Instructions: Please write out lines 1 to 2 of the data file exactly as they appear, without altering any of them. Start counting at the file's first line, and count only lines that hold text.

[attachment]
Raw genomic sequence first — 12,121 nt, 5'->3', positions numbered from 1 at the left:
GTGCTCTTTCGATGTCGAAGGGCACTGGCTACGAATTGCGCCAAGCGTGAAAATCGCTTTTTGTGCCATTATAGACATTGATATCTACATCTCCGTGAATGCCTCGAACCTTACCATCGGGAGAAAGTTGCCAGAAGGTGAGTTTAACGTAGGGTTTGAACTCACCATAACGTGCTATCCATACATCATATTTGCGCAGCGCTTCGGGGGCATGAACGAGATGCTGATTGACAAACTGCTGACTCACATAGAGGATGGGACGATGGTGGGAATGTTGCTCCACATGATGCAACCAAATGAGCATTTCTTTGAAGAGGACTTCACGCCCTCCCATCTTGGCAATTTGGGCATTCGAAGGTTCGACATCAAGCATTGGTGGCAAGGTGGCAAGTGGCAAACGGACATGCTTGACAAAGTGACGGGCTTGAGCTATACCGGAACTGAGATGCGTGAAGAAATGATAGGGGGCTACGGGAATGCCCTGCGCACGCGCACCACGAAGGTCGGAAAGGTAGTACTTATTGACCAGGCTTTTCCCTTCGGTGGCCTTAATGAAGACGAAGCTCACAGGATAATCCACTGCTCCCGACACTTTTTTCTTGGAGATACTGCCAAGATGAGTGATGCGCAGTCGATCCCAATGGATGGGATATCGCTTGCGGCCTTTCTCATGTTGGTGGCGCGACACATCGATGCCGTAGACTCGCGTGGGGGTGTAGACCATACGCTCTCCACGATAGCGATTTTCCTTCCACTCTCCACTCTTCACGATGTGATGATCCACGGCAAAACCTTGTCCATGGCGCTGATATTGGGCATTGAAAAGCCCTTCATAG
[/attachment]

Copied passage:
Raw genomic sequence first — 12,121 nt, 5'->3', positions numbered from 1 at the left:
GTGCTCTTTCGATGTCGAAGGGCACTGGCTACGAATTGCGCCAAGCGTGAAAATCGCTTTTTGTGCCATTATAGACATTGATATCTACATCTCCGTGAATGCCTCGAACCTTACCATCGGGAGAAAGTTGCCAGAAGGTGAGTTTAACGTAGGGTTTGAACTCACCATAACGTGCTATCCATACATCATATTTGCGCAGCGCTTCGGGGGCATGAACGAGATGCTGATTGACAAACTGCTGACTCACATAGAGGATGGGACGATGGTGGGAATGTTGCTCCACATGATGCAACCAAATGAGCATTTCTTTGAAGAGGACTTCACGCCCTCCCATCTTGGCAATTTGGGCATTCGAAGGTTCGACATCAAGCATTGGTGGCAAGGTGGCAAGTGGCAAACGGACATGCTTGACAAAGTGACGGGCTTGAGCTATACCGGAACTGAGATGCGTGAAGAAATGATAGGGGGCTACGGGAATGCCCTGCGCACGCGCACCACGAAGGTCGGAAAGGTAGTACTTATTGACCAGGCTTTTCCCTTCGGTGGCCTTAATGAAGACGAAGCTCACAGGATAATCCACTGCTCCCGACACTTTTTTCTTGGAGATACTGCCAAGATGAGTGATGCGCAGTCGATCCCAATGGATGGGATATCGCTTGCGGCCTTTCTCATGTTGGTGGCGCGACACATCGATGCCGTAGACTCGCGTGGGGGTGTAGACCATACGCTCTCCACGATAGCGATTTTCCTTCCACTCTCCACTCTTCACGATGTGATGATCCACGGCAAAACCTTGTCCATGGCGCTGATATTGGGCATTGAAAAGCCCTTCATAG